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Industrial relations in global educational governance

Globalisation
Governance
Knowledge
Tore Bernt Sorensen
University of Bristol
Susan Robertson
University of Cambridge
Tore Bernt Sorensen
University of Bristol
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Abstract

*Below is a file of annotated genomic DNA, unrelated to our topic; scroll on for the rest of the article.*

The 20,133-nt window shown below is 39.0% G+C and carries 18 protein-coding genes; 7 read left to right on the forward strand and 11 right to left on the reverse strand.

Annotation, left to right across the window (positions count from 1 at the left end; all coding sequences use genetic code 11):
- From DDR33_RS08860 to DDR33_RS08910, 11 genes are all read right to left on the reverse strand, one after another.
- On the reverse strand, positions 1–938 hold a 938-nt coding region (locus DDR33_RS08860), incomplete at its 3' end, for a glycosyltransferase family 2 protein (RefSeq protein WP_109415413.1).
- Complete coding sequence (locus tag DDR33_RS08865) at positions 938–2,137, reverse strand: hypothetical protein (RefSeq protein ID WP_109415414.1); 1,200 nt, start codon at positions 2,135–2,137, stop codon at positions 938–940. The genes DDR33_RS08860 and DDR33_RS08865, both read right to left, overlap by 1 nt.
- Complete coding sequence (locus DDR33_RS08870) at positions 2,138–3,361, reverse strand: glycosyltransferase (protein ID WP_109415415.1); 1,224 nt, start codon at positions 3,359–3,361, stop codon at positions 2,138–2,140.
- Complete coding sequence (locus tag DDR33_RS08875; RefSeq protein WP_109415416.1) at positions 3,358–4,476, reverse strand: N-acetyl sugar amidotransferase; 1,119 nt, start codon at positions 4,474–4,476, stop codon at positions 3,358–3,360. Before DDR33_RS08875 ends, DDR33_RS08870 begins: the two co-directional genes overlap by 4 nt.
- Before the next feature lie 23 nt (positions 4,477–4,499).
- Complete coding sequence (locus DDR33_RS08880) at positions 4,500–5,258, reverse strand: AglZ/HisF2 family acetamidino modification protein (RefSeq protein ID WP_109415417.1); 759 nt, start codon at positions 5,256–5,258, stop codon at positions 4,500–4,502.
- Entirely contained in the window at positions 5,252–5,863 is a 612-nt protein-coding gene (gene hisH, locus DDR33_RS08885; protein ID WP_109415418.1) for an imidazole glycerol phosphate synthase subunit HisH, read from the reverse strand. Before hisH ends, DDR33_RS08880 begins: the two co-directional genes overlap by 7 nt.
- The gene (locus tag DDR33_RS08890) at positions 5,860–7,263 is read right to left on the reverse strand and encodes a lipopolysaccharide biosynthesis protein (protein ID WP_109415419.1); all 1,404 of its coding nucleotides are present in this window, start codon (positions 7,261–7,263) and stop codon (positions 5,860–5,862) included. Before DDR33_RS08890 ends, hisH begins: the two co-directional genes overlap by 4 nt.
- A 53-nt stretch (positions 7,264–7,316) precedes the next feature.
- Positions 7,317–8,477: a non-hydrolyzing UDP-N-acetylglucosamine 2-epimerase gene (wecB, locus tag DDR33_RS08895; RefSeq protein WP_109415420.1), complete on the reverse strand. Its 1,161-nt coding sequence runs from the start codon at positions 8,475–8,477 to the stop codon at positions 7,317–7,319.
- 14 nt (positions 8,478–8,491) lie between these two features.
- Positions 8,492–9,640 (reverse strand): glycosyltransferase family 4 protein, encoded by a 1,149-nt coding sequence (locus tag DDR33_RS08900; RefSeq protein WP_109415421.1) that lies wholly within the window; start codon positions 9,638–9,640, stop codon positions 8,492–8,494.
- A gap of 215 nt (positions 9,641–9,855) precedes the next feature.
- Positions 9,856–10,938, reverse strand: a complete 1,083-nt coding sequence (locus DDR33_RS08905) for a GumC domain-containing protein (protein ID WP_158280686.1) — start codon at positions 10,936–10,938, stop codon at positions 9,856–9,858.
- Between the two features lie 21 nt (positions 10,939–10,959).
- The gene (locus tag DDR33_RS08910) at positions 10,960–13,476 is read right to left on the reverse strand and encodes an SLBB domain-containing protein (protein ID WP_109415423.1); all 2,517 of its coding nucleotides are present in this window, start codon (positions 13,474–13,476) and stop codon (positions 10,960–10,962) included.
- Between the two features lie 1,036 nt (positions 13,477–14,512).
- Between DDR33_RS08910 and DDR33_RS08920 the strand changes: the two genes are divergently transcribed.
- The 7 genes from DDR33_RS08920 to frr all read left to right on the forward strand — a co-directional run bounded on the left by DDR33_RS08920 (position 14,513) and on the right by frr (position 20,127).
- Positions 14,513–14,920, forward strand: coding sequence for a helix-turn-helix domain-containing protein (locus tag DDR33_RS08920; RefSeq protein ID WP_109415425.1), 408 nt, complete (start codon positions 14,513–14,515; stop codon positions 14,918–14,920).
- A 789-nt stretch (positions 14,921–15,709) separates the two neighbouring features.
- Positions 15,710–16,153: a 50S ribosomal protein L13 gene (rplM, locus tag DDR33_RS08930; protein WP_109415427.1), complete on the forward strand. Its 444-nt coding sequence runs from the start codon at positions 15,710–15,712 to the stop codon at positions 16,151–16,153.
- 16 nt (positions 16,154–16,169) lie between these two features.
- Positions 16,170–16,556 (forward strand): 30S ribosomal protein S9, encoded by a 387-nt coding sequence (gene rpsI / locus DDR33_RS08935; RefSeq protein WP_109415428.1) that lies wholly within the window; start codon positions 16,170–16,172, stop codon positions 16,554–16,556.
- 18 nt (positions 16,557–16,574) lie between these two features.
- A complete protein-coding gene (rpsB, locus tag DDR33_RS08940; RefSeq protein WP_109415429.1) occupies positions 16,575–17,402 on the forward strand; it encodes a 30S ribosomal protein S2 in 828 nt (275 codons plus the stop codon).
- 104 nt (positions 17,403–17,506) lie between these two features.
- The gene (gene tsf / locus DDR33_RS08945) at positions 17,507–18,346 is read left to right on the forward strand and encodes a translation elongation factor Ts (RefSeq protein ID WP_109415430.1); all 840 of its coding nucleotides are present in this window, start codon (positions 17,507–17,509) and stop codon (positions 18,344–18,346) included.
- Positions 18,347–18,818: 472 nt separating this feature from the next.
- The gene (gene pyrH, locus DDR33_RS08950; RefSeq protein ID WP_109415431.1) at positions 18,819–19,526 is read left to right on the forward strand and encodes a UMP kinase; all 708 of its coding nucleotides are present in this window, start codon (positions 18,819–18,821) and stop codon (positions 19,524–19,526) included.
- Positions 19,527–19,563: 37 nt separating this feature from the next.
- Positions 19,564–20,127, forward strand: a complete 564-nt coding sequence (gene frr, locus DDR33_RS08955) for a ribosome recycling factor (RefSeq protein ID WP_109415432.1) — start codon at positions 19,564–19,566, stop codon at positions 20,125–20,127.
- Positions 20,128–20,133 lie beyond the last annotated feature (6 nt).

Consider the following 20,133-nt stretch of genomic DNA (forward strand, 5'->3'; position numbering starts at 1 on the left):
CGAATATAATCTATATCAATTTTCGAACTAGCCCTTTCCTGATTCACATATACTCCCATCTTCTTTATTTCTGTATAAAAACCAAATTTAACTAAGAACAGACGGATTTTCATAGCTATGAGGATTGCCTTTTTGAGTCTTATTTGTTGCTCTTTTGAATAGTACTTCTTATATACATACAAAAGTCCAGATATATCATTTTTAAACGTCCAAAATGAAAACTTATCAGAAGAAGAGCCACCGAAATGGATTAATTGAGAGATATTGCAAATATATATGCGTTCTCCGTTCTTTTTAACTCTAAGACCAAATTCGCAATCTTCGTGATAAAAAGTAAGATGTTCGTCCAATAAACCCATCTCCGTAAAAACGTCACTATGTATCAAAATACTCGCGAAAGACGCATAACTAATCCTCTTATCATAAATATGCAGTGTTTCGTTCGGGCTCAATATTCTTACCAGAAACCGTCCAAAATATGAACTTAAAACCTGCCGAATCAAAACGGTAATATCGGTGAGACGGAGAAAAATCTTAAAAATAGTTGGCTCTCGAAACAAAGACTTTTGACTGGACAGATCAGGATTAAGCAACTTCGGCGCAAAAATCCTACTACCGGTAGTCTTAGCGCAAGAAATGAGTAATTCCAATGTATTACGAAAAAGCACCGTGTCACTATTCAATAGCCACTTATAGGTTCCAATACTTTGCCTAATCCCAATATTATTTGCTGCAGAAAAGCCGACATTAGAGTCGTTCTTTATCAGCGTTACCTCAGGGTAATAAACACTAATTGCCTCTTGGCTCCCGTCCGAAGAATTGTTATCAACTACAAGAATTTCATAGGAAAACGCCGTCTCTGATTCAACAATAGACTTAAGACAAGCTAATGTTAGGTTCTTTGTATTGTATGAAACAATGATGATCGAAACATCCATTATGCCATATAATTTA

This paper provides a critique of the unfolding relations between state authorities, capital and labour in global education governance. Like in other public policy areas, education has become a subject for global governance over the last decades, raising the issue whether and how civil society and social partners like unions and professional associations are included in decision-making. So far, little research has been produced in this area. The paper focuses on the case of the Teaching and Learning International Survey (TALIS). TALIS is coordinated by the Organisation for Economic Co-operation and Development (OECD) and the survey programme targets teachers and school leaders with questions concerning school leadership, teacher education and professional development, appraisal and feedback, pedagogical beliefs and practices, job satisfaction and self-efficacy. The TALIS programme represents a pinnacle so far in the unprecedented political attention directed towards teachers internationally, and the design and implementation of the programme involved a range of policy actors, including the European Commission and the global teacher union Education International, along with state authorities, research institutions and business interests. TALIS thus reflect a major transformation under way aimed at reframing and rescaling where and how decisions are made around teachers’ work and the nature of the profession more generally. This paper draws on critical realism and the emerging research agenda of critical cultural political economy and is based on an empirical material of documents (reports, policy papers and conclusions, meeting materials, news items, websites) and ten theory-laden qualitative interviews conducted in the period September 2014 – September 2015 with personnel from the OECD Directorate for Education and Skills, the European Commission’s Directorate General for Education and Culture, Education International, and business interests. We show that government, labour and capital are all entangled in the expansion of a common space of measurement for the purpose of unifying and administering education systems on a global scale. In particular, we show the distinctive ways the OECD and the European Commission attempt to frame teachers’ work; why and how Education International became engaged in TALIS and thereby legitimated the programme; and that private enterprises and foundations are very active in trying to make business on the basis of TALIS data. Most importantly, our analysis shows that the practical enactment of industrial relations in the TALIS programme are embedded in soft governance mechanisms, not subject to legal regulation and without a third party to be called upon. Due to its strong engagement in TALIS, especially labour as represented by Education International is highly visible in TALIS. Yet, while they have the right to speak there is not any guarantee that that they will be listened to.